The Hogg Foundation offers its deepest condolences to those impacted by the shooting in Santa Fe, Texas, and for the lives lost. Our hearts go out to the students, teachers, and administrators of Santa Fe High School and their families. We share the broader public’s bewilderment and frustration that these mass shooting incidents have become so common. It is important that we avoid either… Read more »
Americans tend to view the impact of the internet and other digital technologies on their own lives in largely positive ways, Pew Research Center surveys have shown over the years. A survey of U.S. adults conducted in January 2018 finds continuing evidence of this trend, with the vast majority of internet users (88%) saying the internet has, on balance, been a mostly good thing… Read more »
Read and get rewarded! In an effort to keep academic skills sharp and encourage the whole family to read every day, Dallas Mayor Mike Rawlings joined students and community supporters to kick off the 2018 Mayor’s Summer Reading Challenge. The free 10-week program, which runs June 2-Aug. 11, encourages daily reading of books, newspapers, magazines, audiobooks and e-books. Presented by Epsilon, the Mayor’s Summer Reading Challenge is a family affair open to children and adults. Participants can enjoy fantastic prizes and more than 2,500 weekly STEAM (science, technology, engineering, arts and math) activities offered throughout the summer.
My passion for the mission of public radio is what led me to leave a career in children’s entertainment and join NPR in 2008. My desire to return to Texas and still be in public radio is what brought me to TPR in 2014. I couldn’t be happier to be here. It’s particularly rewarding to me when someone from our community shares with me… Read more »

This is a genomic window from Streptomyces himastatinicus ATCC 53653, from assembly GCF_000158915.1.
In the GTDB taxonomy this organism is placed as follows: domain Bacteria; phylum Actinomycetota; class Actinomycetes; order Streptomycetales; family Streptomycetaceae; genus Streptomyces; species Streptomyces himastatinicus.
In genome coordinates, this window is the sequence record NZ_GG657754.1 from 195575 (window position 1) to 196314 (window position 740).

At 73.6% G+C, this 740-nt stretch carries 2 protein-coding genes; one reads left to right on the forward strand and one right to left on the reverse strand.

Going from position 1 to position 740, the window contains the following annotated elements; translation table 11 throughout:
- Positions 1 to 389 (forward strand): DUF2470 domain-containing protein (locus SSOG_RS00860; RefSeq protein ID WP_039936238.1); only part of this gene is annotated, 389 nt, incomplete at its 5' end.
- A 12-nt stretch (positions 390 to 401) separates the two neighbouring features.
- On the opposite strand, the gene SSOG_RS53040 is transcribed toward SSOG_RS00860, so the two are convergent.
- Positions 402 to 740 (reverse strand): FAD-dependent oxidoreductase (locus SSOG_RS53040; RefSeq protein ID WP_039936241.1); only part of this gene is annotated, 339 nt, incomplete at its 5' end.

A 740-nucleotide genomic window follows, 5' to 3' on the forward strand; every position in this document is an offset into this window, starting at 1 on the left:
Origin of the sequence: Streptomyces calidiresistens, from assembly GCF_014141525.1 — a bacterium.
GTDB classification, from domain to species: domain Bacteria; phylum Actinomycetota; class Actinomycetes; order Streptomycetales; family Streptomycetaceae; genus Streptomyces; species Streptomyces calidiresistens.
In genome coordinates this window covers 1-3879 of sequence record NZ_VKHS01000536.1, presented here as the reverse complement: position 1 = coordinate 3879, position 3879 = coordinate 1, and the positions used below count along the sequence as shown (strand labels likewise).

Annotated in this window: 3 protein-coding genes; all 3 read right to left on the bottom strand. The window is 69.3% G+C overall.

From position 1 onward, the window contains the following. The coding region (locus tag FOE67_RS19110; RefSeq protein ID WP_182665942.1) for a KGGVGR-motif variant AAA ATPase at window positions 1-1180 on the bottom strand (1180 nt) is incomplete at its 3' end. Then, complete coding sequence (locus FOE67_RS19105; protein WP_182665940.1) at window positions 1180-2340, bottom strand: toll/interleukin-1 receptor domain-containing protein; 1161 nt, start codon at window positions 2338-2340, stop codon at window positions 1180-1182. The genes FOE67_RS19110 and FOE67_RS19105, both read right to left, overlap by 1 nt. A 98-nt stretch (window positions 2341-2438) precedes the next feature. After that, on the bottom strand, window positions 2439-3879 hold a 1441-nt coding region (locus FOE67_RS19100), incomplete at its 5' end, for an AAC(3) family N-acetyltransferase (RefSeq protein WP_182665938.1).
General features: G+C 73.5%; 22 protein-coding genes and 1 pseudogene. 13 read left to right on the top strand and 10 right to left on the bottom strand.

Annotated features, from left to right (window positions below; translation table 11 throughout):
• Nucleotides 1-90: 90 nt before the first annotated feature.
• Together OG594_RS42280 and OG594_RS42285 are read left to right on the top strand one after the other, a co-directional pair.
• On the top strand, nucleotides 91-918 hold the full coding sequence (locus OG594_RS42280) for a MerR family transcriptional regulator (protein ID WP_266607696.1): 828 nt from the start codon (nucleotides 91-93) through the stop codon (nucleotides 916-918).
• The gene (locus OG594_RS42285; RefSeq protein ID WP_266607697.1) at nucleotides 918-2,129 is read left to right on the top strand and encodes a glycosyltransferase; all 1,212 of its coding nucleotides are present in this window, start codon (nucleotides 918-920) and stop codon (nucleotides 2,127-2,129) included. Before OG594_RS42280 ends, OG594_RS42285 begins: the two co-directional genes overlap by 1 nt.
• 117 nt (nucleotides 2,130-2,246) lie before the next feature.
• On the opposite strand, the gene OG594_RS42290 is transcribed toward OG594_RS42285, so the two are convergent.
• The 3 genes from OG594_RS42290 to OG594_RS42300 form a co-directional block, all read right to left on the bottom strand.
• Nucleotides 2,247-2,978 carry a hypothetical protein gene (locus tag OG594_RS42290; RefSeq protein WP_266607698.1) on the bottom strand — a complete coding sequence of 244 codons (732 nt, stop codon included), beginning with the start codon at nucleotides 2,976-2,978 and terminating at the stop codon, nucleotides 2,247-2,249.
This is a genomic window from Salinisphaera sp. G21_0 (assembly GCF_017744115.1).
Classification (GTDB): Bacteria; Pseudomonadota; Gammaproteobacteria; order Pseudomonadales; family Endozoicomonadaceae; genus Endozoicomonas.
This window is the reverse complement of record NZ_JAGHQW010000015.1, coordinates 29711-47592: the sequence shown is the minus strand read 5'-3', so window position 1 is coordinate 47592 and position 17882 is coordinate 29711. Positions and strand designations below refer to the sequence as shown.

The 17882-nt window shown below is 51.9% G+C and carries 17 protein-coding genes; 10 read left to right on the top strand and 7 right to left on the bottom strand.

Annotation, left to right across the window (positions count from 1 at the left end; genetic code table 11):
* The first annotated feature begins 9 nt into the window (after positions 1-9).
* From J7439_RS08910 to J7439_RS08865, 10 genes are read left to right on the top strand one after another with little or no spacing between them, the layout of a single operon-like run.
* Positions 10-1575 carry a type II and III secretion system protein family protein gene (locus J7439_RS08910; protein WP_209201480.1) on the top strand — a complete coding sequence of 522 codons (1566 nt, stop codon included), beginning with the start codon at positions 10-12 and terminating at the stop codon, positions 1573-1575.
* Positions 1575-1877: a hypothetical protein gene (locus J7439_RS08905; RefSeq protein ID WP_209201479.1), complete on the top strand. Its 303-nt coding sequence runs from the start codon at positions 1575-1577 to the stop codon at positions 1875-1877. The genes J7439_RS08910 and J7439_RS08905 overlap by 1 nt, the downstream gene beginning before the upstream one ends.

Organized in conjunction with the San Antonio Tricentennial celebrations and the 50th anniversary of HemisFair ’68, this exhibition focuses on San Antonio as a place of deep history, local values, and global thinking. Immersive, environmental installations by Yayoi Kusama and Philip Worthington, a film by Andy Warhol, and a new commission by San Antonio’s Chris Sauter transform the McNay’s Tobin Exhibition Galleries. Internationally celebrated Japanese artist Yayoi Kusama’s Aftermath of Obliteration… Read more »
Now open for the summer season, new Morgan’s Inspiration Island splash park earned the Leading Edge Award from the World Waterpark Association for cutting-edge design and revolutionary waterproof wheelchairs. In addition, readers of USA Today voted Morgan’s Inspiration Island as best new water attraction of 2017 in the newspaper’s 10Best competition.
The Foundation for Southeast Texas released applications Wednesday for the second round of funding to assist established relief organizations through the Golden Pass Hurricane Harvey Recovery Fund. Nonprofits and government organizations in Orange, Jefferson and Hardin counties are encouraged to apply for funding to support hurricane recovery and mitigation efforts before the May 15 deadline. Projects providing support in disaster mitigation infrastructure, school materials… Read more »
To better understand what makes places inclusive, the Urban Institute conducted the first-of-its kind empirical analysis on the relationship among economic, racial, and overall inclusion in 274 of the largest U.S. cities, new research supported by Kresge’s American Cities Practice.
The United States economy could be $8 trillion larger by 2050 if the country eliminated racial disparities in health, education, incarceration and employment, according to “The Business Case for Racial Equity: A Strategy for Growth.” The gains would be equivalent to a continuous boost in GDP growth of 0.5 percent per year, increasing the competitiveness of the country for decades to come.
You’re invited to take part in Werling Associates, Inc.’s 2018 San Antonio Not-for-Profit Wage and Benefit Survey. This survey is part of a continuing effort to provide nonprofit agencies of San Antonio with a thorough analysis of job-specific compensation data. Participants will receive a free copy of the report, valued at over $100. Survey deadline is Friday, May 4. The survey is sponsored by… Read more »
All about the Meadows Foundation.